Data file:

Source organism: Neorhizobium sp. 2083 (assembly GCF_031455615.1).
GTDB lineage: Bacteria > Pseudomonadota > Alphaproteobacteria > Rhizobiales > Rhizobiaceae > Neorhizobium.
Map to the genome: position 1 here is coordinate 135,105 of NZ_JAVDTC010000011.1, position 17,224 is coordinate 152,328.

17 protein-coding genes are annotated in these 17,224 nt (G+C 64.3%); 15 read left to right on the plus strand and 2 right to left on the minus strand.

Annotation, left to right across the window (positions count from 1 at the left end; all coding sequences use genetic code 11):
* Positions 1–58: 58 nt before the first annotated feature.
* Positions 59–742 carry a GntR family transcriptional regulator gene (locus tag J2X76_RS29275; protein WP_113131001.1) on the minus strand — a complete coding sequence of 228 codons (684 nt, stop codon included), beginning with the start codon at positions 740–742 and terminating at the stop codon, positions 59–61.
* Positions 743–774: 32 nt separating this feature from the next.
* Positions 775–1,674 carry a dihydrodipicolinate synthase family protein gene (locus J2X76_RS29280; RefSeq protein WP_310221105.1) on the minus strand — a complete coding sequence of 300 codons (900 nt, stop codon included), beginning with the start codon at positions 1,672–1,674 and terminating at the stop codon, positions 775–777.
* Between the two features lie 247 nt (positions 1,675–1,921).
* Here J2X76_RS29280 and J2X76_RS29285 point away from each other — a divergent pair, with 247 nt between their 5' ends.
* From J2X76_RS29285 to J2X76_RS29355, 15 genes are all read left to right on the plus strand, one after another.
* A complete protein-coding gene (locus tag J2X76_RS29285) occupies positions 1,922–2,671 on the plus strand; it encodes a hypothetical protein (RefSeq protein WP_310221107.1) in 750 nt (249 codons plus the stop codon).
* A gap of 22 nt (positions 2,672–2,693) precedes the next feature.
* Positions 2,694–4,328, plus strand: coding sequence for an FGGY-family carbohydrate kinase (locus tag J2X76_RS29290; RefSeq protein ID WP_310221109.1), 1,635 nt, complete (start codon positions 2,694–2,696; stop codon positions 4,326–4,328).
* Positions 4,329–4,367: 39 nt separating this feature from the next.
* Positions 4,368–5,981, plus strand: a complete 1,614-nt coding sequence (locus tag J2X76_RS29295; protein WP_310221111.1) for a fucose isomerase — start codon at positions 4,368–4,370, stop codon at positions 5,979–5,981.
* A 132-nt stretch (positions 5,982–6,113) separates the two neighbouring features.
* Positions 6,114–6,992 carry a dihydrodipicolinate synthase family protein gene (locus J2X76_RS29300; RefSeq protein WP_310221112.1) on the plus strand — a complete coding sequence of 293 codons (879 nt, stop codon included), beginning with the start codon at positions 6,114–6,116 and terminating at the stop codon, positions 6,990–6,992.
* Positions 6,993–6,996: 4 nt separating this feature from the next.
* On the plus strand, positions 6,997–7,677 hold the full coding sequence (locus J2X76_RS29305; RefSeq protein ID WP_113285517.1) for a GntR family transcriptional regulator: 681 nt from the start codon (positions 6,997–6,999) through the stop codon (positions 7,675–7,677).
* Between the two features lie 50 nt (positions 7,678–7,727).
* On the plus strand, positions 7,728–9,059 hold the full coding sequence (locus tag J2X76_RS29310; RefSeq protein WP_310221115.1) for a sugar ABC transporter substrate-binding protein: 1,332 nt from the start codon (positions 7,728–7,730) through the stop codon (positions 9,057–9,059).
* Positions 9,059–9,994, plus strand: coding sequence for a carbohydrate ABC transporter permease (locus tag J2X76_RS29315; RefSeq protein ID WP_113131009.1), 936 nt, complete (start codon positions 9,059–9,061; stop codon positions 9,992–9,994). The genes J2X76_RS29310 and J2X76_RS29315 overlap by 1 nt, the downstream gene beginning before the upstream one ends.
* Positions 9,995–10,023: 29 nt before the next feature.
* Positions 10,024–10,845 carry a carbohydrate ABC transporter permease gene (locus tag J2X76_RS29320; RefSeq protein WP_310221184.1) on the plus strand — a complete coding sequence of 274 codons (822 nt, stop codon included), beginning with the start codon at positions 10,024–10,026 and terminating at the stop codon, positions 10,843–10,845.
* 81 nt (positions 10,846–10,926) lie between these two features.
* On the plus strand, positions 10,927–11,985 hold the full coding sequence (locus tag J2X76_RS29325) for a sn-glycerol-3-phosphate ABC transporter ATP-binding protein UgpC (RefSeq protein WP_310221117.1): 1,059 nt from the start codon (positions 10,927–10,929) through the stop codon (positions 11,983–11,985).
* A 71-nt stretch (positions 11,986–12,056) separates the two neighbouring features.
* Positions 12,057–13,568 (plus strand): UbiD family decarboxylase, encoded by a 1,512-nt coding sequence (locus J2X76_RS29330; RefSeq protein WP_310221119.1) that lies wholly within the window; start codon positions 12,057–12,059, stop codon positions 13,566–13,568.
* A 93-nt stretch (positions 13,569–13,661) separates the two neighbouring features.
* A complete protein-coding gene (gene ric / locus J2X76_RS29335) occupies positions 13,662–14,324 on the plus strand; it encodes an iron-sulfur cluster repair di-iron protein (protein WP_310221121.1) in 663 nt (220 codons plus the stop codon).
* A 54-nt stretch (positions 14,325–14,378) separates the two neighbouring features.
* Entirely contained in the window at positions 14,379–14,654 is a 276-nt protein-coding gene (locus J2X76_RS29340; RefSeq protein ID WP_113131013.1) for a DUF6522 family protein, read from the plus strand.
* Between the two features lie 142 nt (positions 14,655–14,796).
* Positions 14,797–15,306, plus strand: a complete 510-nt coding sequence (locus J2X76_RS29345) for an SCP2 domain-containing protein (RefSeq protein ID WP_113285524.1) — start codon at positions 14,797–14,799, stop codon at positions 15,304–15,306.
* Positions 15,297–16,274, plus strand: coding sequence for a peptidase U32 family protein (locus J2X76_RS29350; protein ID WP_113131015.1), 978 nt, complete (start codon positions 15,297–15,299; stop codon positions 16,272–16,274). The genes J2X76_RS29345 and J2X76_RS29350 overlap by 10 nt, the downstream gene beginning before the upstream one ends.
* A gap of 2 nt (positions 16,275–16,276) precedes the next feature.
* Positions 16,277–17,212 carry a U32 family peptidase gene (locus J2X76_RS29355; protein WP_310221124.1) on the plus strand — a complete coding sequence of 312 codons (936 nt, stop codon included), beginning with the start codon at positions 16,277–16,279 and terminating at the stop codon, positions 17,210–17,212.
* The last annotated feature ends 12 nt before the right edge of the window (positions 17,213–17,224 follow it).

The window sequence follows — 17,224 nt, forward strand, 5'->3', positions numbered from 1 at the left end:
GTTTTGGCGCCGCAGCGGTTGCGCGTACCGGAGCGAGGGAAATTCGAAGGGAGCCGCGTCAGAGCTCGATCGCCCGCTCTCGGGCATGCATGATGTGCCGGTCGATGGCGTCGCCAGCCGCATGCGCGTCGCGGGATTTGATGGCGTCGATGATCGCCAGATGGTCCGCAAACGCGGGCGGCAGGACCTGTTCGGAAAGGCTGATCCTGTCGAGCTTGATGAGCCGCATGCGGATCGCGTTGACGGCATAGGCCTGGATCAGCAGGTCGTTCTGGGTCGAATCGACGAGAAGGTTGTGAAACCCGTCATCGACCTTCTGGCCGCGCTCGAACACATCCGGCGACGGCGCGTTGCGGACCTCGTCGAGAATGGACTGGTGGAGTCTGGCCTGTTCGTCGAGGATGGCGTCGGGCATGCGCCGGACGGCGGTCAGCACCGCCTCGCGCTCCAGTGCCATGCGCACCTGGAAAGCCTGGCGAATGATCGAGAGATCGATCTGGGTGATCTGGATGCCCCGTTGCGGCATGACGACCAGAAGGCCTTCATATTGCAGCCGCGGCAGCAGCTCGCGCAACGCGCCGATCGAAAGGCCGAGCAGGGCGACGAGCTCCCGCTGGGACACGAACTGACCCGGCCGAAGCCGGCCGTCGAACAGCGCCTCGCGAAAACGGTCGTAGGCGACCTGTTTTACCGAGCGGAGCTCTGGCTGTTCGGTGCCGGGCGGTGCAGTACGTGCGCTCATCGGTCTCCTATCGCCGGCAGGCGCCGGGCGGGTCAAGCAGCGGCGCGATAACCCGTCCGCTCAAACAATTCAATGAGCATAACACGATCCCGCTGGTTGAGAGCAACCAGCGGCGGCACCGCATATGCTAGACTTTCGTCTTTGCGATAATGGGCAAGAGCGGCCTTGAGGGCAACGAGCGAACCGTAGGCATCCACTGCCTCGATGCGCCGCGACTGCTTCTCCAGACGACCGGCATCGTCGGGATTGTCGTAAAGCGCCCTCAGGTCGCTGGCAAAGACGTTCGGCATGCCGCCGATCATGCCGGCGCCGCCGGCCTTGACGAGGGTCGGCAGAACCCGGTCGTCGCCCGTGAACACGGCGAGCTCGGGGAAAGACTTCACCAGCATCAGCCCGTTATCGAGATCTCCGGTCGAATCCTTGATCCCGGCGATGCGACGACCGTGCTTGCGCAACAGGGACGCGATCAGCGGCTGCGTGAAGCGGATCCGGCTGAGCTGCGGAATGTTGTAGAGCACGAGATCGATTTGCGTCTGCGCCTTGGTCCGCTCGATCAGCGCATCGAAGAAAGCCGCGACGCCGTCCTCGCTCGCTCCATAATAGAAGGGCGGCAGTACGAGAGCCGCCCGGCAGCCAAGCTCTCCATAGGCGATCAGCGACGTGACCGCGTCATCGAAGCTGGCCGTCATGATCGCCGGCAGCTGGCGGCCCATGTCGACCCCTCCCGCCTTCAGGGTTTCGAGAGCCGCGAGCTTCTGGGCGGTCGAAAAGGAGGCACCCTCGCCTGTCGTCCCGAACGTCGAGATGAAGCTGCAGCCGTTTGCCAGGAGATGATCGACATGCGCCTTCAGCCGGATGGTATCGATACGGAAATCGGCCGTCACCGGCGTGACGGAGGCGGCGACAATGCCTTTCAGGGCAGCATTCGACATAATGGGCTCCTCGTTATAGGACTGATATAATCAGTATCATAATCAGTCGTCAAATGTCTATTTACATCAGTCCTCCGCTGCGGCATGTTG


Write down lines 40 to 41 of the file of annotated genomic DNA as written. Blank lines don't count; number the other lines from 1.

* The last annotated feature ends 12 nt before the right edge of the window (positions 17,213–17,224 follow it).

The window sequence follows — 17,224 nt, forward strand, 5'->3', positions numbered from 1 at the left end: